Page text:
The long-running Ys series of action-RPGs grew to fame thanks to engrossing cinematic storytelling and fantastic music. Almost thirty years after it debuted, Ys continues to thrive thanks to the series’ willingness to dramatically evolve its gameplay while still delivering engaging drama and fascinating worlds. Ys VIII: Lacrimosa of Dana is the newest–and biggest–entry in the series yet, and it delivers an immensely fun and memorable experience.
Ys VIII begins with longtime hero Adol and his friend Dogi on a huge passenger ship when, out of nowhere, the vessel is attacked by a gargantuan sea monster and destroyed. Adol wakes up to find himself on the mythical island of Seiren, a supposedly cursed land from which no person has ever returned. He soon bands together with a few other survivors of the wreck, and decides to help them explore the island to rescue other passengers and build a makeshift community while figuring out a means to escape. All the while, however, the ancient beasts that live on the island are not pleased with the human intrusion, and a deeper secret behind the island’s curse lies waiting to be uncovered.
Finding survivors and building a village on a deserted island is a pretty unique concept for an action-RPG, and the story does a good job of driving you to explore the island to seek out others. The eclectic cast of characters who come to live in the island village make for an interesting mix of talents and personalities, and it’s very satisfying to watch the capabilities of your island base grow as more people join and you help them out through questing. Ys VIII conveys camaraderie through hardship, making you feel happy when the village accomplishes a new milestone, sad when tragedy strikes, and fearful when a new threat emerges.
But even if you weren’t out rescuing other shipwreck survivors, you’d likely still feel compelled to explore the beautiful landscapes of Seiren Island. Ys VIII is a gorgeous game, filled with immensely colorful landscapes, dangerous yet captivating dungeons, and plenty of unique scenery to discover. Serene ocean vistas, fascinating geological formations, immense rainbow-casting waterfalls, and mysterious plant life are among the many scenic spots you’ll encounter in your travels. You even have the option to explore some areas at either daytime or nighttime, and the latter casts some familiar locales in an entirely new light. It’s easy to get caught up in a spirit of wanderlust and meander into areas that aren’t essential to the current story, but you want to explore just because you can. The kickin’, energy-infused progressive-rock soundtrack–an Ys series staple–helps a lot in driving you to explore further as well.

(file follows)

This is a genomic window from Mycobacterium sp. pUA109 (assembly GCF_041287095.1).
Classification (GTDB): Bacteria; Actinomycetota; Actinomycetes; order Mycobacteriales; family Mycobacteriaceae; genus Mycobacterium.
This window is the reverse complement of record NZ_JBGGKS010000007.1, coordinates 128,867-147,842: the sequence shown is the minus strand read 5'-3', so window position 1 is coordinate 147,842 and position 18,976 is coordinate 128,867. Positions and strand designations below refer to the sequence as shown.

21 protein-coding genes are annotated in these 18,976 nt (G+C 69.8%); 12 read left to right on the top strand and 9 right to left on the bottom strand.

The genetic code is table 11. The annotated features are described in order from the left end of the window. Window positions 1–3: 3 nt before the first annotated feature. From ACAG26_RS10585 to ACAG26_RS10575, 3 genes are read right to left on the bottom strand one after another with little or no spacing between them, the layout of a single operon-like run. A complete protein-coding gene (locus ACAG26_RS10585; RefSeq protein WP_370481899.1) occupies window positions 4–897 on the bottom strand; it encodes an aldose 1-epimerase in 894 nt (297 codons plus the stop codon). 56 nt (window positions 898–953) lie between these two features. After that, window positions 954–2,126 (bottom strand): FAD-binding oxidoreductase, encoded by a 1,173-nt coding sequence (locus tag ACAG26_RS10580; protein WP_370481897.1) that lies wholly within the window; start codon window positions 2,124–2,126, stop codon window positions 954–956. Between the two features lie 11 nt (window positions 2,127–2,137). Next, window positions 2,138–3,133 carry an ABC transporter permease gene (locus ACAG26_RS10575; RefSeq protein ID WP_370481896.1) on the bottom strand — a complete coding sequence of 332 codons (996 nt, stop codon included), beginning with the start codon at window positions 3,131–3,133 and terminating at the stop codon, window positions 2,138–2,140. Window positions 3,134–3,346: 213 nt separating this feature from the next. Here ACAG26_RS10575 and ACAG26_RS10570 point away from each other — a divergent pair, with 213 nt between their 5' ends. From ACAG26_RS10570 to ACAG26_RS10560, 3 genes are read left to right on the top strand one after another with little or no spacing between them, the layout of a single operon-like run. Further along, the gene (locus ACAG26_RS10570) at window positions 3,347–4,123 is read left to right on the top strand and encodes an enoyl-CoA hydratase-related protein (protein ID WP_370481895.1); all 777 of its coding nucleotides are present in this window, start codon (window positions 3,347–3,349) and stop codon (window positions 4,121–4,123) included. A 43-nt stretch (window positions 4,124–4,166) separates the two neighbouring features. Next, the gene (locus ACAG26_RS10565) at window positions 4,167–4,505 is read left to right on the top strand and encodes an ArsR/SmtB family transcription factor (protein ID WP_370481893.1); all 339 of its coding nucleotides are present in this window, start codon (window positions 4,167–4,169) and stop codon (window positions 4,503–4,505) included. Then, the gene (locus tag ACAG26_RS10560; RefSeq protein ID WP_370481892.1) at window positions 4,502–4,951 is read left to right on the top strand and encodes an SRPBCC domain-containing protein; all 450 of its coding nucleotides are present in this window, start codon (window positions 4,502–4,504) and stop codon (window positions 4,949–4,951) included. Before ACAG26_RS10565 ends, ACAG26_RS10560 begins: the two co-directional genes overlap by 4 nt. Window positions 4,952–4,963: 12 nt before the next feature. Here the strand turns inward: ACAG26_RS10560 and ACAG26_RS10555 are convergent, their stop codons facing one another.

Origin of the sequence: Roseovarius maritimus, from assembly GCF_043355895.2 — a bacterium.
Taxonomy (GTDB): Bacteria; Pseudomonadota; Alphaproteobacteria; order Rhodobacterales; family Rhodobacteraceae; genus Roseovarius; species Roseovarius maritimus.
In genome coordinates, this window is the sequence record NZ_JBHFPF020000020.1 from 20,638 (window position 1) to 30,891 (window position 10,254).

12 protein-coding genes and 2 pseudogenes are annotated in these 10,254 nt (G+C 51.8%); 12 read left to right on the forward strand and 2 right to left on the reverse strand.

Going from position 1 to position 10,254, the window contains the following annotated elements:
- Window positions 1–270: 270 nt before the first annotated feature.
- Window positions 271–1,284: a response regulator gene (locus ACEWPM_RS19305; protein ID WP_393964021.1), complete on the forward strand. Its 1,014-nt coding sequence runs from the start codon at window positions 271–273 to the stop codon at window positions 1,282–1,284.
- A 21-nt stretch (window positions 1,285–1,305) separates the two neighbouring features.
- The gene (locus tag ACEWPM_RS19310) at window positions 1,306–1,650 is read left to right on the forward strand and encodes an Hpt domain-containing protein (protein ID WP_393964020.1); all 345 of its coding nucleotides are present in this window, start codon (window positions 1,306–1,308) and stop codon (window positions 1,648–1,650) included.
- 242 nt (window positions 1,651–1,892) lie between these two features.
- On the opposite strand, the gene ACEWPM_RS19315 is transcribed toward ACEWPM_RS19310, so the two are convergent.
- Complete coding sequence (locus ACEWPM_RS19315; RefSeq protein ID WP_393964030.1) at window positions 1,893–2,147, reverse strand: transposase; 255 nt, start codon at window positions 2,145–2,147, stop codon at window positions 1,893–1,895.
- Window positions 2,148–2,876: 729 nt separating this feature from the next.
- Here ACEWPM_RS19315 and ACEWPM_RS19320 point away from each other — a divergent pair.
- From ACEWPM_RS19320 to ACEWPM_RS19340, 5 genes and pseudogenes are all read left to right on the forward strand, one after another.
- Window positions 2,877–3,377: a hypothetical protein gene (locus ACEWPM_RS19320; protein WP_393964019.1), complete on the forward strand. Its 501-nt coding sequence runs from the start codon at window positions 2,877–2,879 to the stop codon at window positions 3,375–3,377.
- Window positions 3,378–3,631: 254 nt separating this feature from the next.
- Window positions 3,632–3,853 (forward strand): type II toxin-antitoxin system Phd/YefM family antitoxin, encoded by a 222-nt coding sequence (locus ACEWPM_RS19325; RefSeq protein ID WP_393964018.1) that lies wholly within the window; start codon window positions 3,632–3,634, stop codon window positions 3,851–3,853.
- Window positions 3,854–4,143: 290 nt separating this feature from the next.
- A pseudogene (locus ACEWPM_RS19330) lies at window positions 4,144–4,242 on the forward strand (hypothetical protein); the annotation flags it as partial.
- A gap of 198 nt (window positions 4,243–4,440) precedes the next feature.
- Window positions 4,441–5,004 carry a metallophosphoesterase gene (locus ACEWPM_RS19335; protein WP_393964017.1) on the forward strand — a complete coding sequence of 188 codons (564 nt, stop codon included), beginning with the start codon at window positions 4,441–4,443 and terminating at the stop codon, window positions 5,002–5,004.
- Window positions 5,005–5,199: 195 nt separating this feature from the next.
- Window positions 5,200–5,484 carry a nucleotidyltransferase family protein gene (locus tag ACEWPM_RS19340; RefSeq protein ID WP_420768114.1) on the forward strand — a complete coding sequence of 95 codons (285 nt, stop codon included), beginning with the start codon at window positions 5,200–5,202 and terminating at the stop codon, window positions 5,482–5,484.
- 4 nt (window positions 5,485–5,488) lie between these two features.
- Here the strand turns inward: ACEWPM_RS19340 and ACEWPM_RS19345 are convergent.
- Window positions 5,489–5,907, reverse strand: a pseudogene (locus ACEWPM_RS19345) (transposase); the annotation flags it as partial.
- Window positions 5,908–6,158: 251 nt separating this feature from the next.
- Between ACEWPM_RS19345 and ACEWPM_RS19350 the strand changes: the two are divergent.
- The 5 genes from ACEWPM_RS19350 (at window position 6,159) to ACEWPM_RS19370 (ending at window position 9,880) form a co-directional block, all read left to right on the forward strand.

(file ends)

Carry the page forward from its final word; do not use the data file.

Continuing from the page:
Of course, exploring the dangerous parts of Seiren wouldn’t be nearly as enjoyable if the core action-RPG gameplay wasn’t up to snuff. But Ys VIII delivers wonderfully in this aspect, giving players fast-paced, easy-to-learn combat with a surprising amount of depth. Chaining together basic strikes and special attacks while using your teammates’ weapons to exploit enemy weaknesses quickly becomes second nature. As you become more comfortable with fighting, you’ll learn to utilize skills like the Flash Move and Flash Guard: special dodges and blocks executed with precise timing that give you a huge advantage over the enemy. These skills come in especially handy during the game’s boss encounters, which have you battling against some truly strange and unusual island creatures. The smooth flow of fighting and ease of play makes the combat one of Ys VIII’s high points. Perhaps the only knock against the battle system is that the default controls are a little odd–but, thankfully, the combat controls are completely remappable to your liking.
From action to exploration, Ys VIII has a lot going for it–which, unfortunately, makes the times when it stumbles more obvious. The pacing is inconsistent, sometimes interrupting exploration for long stretches of plot development–and, occasionally, swapping the protagonist of the game entirely for extended stretches of story. The game also has an annoying tendency to deliver “interception” missions while you’re knee-deep in dungeon crawling, asking you to go back to town and play an annoying tower-defense style minigame where you guard the village against waves of monsters. While most interception missions are optional, you’ll feel compelled to do them anyway; they yield very useful rewards and raise the approval of Adol among the commune’s residents, which becomes key in the endgame.
The English localization also leaves a lot to be desired. While it’s certainly not the worst translation I’ve ever seen, it feels like a tremendous missed opportunity. Dialogue is often dry and uninteresting, or awkwardly stilted, robbing characters and story moments of some of their impact. With such a ragtag bunch of interesting castaways on display, it feels like these characters should have a lot more personality in their speech. Ys VIII’s localization also makes some very odd choices with terminology and phrasing, leading to strange moments like a companion shouting “somebody’s here!” in areas where the only things around are trees, rocks, and bloodthirsty monsters.
But even when it falters, it’s hard to hate Ys VIII for long. The feel of fighting your way through a big, beautiful island of untamed wilderness to save a group of people brought together by circumstance while uncovering an ancient mystery is an absolute delight, and will compel you to keep exploring for hours on end. Whether you’re a longtime fan or a newcomer to the exploits of Adol Christin, you’ll find a lot to enjoy in the exotic world of Ys VIII.